A Discussion On The Pathology Of Coal Gas Poisoning

John Haldane, John R. Davison, Alexander Scott, Stewart Lockie, J. Lorrain Smith and T. W. Parry
The British Medical Journal
Vol. 2, No. 1866 (Oct. 3, 1896), pp. 903-910
Published by: BMJ
Page Count: 8

The coal gas could have come from cooking, lighting, heating, or even a broken pipe.

No death certificate yet for Janna, but when I do find that it should confirm that she died belatedly from the coal gas tragedy.

UPDATE: Well, never assume that once these people changed the spelling of their names that they stayed put. Although Gerrit’s death article used the spelling “Remine,” Janna’s did not. In fact, even her first name changed

In this article, Janna becomes Jennie, which to my understanding makes less sense in Dutch than it does in English. And Remine is now Reminse. And look at her daughter, Jennie (Adriana) is “Mrs. C. Myers.” So Meijer that became Meyer is also Myers. Whew. And Richard Remine is now Richard Reminse. Good grief. You don’t even want to know how many ways I’ve seen Gerrit spelled!

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Working on family history and genealogy is a never-ending project. It also is subject to the whims of windfalls and time constraints. By that I mean that when I receive information about a branch of the family that I am not working on, I might have to move that branch to the forefront for a little while. And even when I have some wonderful “leads” to follow, if I don’t have the time, I have to postpone work on that branch.

Sometimes I get so many active branches going, I can’t even keep track of what I should work on next.

Lately, these are the branches I have been tracking down:

  • MULDER family: I have been trying to put all the most important information about the Mulder family in a timeline format. When Peter Mulder contacted me with more Mulder information (including the fascinating story of Jan Mulder), I thought I would stay with the Mulders for a long time.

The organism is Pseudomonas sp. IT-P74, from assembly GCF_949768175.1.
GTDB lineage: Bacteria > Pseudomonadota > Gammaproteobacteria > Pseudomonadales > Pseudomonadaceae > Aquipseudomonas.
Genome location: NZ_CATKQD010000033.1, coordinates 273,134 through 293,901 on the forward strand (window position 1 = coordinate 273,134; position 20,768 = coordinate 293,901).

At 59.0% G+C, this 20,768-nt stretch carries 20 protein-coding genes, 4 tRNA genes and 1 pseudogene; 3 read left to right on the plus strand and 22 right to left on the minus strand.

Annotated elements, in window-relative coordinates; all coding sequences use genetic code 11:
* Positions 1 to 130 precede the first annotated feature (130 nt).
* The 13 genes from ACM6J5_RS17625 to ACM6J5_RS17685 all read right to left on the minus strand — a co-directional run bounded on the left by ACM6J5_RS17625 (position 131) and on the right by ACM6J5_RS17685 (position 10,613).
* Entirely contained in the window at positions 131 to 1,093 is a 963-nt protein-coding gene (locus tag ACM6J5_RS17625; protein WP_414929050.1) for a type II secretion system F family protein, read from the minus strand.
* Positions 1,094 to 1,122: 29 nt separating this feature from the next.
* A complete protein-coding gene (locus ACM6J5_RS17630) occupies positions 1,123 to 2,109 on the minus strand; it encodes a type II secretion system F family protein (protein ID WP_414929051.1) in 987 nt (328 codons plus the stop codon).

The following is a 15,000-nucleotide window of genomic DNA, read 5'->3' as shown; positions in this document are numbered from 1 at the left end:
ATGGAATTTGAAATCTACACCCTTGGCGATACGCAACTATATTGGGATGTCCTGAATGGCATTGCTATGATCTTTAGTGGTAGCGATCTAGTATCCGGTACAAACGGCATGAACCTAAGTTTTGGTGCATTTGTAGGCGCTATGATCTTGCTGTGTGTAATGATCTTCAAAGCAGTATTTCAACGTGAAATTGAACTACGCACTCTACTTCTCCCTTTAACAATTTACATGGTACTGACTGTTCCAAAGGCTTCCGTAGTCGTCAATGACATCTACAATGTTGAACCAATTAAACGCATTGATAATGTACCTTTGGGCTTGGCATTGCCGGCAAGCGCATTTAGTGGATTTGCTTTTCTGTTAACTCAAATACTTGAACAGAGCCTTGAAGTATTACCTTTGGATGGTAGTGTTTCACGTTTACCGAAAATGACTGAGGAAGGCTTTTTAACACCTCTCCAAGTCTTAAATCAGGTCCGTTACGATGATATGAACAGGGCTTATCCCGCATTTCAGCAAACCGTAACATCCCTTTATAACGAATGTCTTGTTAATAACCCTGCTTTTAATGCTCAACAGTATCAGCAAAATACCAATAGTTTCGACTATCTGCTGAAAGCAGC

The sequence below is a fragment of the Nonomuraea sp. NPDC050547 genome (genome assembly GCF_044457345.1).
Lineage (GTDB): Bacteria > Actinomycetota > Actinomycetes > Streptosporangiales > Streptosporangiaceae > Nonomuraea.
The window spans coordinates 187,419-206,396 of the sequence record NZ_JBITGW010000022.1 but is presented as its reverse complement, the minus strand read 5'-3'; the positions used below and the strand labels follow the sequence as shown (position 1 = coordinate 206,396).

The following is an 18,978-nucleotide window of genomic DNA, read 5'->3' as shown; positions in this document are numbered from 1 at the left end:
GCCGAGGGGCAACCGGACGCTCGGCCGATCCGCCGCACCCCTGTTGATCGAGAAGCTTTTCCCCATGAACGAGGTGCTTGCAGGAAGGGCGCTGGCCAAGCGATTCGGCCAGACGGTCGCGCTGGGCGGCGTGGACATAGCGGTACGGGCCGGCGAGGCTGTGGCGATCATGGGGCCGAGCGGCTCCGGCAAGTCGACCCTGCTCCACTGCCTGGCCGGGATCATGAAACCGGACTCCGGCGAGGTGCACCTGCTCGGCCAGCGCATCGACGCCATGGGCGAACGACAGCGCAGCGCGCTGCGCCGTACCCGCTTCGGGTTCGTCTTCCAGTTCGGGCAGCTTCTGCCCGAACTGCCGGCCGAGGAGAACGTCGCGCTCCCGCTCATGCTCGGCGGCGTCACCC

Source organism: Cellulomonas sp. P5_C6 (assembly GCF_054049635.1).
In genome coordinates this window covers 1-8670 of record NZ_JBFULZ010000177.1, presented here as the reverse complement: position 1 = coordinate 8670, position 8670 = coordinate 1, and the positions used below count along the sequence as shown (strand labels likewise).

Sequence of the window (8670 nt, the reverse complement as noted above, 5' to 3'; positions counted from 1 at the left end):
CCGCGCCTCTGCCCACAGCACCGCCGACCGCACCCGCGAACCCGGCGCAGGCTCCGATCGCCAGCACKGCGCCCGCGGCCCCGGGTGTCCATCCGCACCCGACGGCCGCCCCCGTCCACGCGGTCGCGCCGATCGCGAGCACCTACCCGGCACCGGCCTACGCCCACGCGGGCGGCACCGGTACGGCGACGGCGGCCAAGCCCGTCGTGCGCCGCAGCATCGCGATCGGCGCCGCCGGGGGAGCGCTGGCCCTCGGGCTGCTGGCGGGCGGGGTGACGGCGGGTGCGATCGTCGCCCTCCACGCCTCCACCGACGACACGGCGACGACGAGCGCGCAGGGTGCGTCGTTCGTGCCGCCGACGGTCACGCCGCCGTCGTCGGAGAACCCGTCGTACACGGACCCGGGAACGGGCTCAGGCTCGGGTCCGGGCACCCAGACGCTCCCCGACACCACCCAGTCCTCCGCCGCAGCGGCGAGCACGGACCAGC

• PAAK family: but then I also heard from Ed Lawrence with more photos of the Theresa Paak Lawrence family, and I posted about Theresa’s foster parents, the Pickards. Although there is more to share on this line, something sidetracked me.
  • FLIPSE/KALLEWAARD family: I heard from Jan Denkers with his information about this branch–people who actually lived just a couple doors down from my grandfather and continued living in the same neighborhood my mother grew up in. I posted a photo of the Kallewaard house, but still have more information to sort and post.

And, of course, I always keep all the other branches in mind! To further my information about the Mulders, I ordered some very important death certificates and received them for Peter and Nellie Mulder, my great-great-grandparents.

I knew that my great-grandfather, Charles Mulder, had had tuberculosis (I visited him in a TB sanitarium when I was a kid) and that his brother Henry had died from it in 1947, at age 50. What I didn’t know was that their mother Nellie also died from “pulmonary TB” in 1932, when she was 63. Now I wonder if “only” those three were afflicted or if others in the family also had TB.

 

The names of her parents are a little garbled. Her father was Jan Gorsse and her mother Kornelia Hijman. Interestingly, after I received her death certificate, I found another one online, where it had probably been misfiled. Not sure why there are TWO? My guess is that the one above was prepared at my request, but why is it less complete than the one prepared for me about Peter?

 

The second one explains that Nellie had had TB for 15 years and also had diabetes for 5. Maybe that explains why in Peter’s letter to his brother Jan it seemed that Nellie had struggled with ill health.

Peter’s death certificate also gives his cause of death.

 

Carcinoma of the face.

I am no skin cancer expert, but I believe that basal cell and squamous cell are carcinomas, but that melanoma is not. I find it frustrating that I can’t seem to find a good source to research basic understandings of fatal illnesses and their treatments for past periods of history in the U.S. and Europe. What did this diagnosis mean in 1953? Did he have a basal or squamous cell cancer and not realize it until it was too late? These carcinoma type skin cancers are not uncommon in my family with our fair skin, but to think of my G-G-Grandfather dying from it defies the imagination. The only other major health problem he had was arthritis?